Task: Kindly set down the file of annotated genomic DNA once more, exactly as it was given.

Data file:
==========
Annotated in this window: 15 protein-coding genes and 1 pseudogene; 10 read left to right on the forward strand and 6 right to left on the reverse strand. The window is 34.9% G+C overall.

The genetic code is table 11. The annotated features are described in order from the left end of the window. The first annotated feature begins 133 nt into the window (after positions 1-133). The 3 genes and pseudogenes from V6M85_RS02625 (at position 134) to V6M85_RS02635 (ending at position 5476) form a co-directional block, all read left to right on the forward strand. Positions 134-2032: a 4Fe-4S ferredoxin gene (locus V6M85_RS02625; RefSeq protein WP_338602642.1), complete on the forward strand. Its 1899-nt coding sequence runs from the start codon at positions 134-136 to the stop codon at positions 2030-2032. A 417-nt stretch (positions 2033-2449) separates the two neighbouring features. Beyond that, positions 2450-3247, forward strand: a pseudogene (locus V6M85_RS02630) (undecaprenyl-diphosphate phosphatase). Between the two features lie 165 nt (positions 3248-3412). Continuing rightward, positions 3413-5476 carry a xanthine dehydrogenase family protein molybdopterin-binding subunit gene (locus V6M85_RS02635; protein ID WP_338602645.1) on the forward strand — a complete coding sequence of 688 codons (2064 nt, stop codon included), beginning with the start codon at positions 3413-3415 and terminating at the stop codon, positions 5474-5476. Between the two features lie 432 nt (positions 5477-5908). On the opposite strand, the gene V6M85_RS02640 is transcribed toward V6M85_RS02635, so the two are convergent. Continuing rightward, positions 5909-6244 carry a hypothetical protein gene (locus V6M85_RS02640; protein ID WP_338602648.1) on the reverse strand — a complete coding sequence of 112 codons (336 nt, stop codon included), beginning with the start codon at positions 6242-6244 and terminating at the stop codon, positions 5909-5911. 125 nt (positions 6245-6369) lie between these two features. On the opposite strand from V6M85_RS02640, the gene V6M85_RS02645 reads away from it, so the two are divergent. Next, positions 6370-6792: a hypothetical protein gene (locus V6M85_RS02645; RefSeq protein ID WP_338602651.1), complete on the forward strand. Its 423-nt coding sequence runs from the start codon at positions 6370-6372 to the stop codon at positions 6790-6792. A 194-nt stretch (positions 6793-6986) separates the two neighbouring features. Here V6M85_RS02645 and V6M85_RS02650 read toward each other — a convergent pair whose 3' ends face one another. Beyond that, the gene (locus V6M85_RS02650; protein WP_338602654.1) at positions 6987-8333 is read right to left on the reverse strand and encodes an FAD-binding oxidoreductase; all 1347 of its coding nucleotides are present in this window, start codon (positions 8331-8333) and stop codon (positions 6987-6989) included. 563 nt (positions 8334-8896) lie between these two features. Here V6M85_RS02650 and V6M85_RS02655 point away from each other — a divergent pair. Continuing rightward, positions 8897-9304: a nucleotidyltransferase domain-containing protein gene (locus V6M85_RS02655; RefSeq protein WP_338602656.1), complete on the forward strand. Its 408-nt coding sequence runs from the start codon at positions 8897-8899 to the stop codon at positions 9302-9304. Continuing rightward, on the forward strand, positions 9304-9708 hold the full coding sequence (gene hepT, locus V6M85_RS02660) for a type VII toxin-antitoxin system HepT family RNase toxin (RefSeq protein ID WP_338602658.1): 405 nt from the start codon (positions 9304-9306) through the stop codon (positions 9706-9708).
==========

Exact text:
Annotated in this window: 15 protein-coding genes and 1 pseudogene; 10 read left to right on the forward strand and 6 right to left on the reverse strand. The window is 34.9% G+C overall.

The genetic code is table 11. The annotated features are described in order from the left end of the window. The first annotated feature begins 133 nt into the window (after positions 1-133). The 3 genes and pseudogenes from V6M85_RS02625 (at position 134) to V6M85_RS02635 (ending at position 5476) form a co-directional block, all read left to right on the forward strand. Positions 134-2032: a 4Fe-4S ferredoxin gene (locus V6M85_RS02625; RefSeq protein WP_338602642.1), complete on the forward strand. Its 1899-nt coding sequence runs from the start codon at positions 134-136 to the stop codon at positions 2030-2032. A 417-nt stretch (positions 2033-2449) separates the two neighbouring features. Beyond that, positions 2450-3247, forward strand: a pseudogene (locus V6M85_RS02630) (undecaprenyl-diphosphate phosphatase). Between the two features lie 165 nt (positions 3248-3412). Continuing rightward, positions 3413-5476 carry a xanthine dehydrogenase family protein molybdopterin-binding subunit gene (locus V6M85_RS02635; protein ID WP_338602645.1) on the forward strand — a complete coding sequence of 688 codons (2064 nt, stop codon included), beginning with the start codon at positions 3413-3415 and terminating at the stop codon, positions 5474-5476. Between the two features lie 432 nt (positions 5477-5908). On the opposite strand, the gene V6M85_RS02640 is transcribed toward V6M85_RS02635, so the two are convergent. Continuing rightward, positions 5909-6244 carry a hypothetical protein gene (locus V6M85_RS02640; protein ID WP_338602648.1) on the reverse strand — a complete coding sequence of 112 codons (336 nt, stop codon included), beginning with the start codon at positions 6242-6244 and terminating at the stop codon, positions 5909-5911. 125 nt (positions 6245-6369) lie between these two features. On the opposite strand from V6M85_RS02640, the gene V6M85_RS02645 reads away from it, so the two are divergent. Next, positions 6370-6792: a hypothetical protein gene (locus V6M85_RS02645; RefSeq protein ID WP_338602651.1), complete on the forward strand. Its 423-nt coding sequence runs from the start codon at positions 6370-6372 to the stop codon at positions 6790-6792. A 194-nt stretch (positions 6793-6986) separates the two neighbouring features. Here V6M85_RS02645 and V6M85_RS02650 read toward each other — a convergent pair whose 3' ends face one another. Beyond that, the gene (locus V6M85_RS02650; protein WP_338602654.1) at positions 6987-8333 is read right to left on the reverse strand and encodes an FAD-binding oxidoreductase; all 1347 of its coding nucleotides are present in this window, start codon (positions 8331-8333) and stop codon (positions 6987-6989) included. 563 nt (positions 8334-8896) lie between these two features. Here V6M85_RS02650 and V6M85_RS02655 point away from each other — a divergent pair. Continuing rightward, positions 8897-9304: a nucleotidyltransferase domain-containing protein gene (locus V6M85_RS02655; RefSeq protein WP_338602656.1), complete on the forward strand. Its 408-nt coding sequence runs from the start codon at positions 8897-8899 to the stop codon at positions 9302-9304. Continuing rightward, on the forward strand, positions 9304-9708 hold the full coding sequence (gene hepT, locus V6M85_RS02660) for a type VII toxin-antitoxin system HepT family RNase toxin (RefSeq protein ID WP_338602658.1): 405 nt from the start codon (positions 9304-9306) through the stop codon (positions 9706-9708).